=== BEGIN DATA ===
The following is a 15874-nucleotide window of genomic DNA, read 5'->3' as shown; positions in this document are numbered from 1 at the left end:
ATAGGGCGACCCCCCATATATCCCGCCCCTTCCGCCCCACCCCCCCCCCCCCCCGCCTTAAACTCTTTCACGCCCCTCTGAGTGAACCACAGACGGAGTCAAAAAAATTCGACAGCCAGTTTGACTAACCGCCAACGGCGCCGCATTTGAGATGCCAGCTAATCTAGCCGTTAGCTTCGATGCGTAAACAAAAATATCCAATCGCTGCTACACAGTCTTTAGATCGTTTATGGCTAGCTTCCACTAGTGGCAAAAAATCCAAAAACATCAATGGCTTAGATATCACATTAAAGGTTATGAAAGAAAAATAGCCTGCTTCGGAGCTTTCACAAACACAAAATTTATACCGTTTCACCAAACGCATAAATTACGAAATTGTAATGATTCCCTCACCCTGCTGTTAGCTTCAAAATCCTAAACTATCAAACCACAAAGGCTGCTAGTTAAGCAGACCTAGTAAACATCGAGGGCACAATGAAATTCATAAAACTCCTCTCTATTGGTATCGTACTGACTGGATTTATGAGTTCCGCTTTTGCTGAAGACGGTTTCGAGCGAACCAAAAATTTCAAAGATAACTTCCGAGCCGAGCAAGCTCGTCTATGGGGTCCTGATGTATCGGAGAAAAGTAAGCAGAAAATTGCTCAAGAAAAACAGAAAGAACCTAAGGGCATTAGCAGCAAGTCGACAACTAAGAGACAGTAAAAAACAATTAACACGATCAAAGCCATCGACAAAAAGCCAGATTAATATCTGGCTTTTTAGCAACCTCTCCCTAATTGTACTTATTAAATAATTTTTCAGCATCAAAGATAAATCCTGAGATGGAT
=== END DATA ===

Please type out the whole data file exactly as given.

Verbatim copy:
The following is a 15874-nucleotide window of genomic DNA, read 5'->3' as shown; positions in this document are numbered from 1 at the left end:
ATAGGGCGACCCCCCATATATCCCGCCCCTTCCGCCCCACCCCCCCCCCCCCCCGCCTTAAACTCTTTCACGCCCCTCTGAGTGAACCACAGACGGAGTCAAAAAAATTCGACAGCCAGTTTGACTAACCGCCAACGGCGCCGCATTTGAGATGCCAGCTAATCTAGCCGTTAGCTTCGATGCGTAAACAAAAATATCCAATCGCTGCTACACAGTCTTTAGATCGTTTATGGCTAGCTTCCACTAGTGGCAAAAAATCCAAAAACATCAATGGCTTAGATATCACATTAAAGGTTATGAAAGAAAAATAGCCTGCTTCGGAGCTTTCACAAACACAAAATTTATACCGTTTCACCAAACGCATAAATTACGAAATTGTAATGATTCCCTCACCCTGCTGTTAGCTTCAAAATCCTAAACTATCAAACCACAAAGGCTGCTAGTTAAGCAGACCTAGTAAACATCGAGGGCACAATGAAATTCATAAAACTCCTCTCTATTGGTATCGTACTGACTGGATTTATGAGTTCCGCTTTTGCTGAAGACGGTTTCGAGCGAACCAAAAATTTCAAAGATAACTTCCGAGCCGAGCAAGCTCGTCTATGGGGTCCTGATGTATCGGAGAAAAGTAAGCAGAAAATTGCTCAAGAAAAACAGAAAGAACCTAAGGGCATTAGCAGCAAGTCGACAACTAAGAGACAGTAAAAAACAATTAACACGATCAAAGCCATCGACAAAAAGCCAGATTAATATCTGGCTTTTTAGCAACCTCTCCCTAATTGTACTTATTAAATAATTTTTCAGCATCAAAGATAAATCCTGAGATGGAT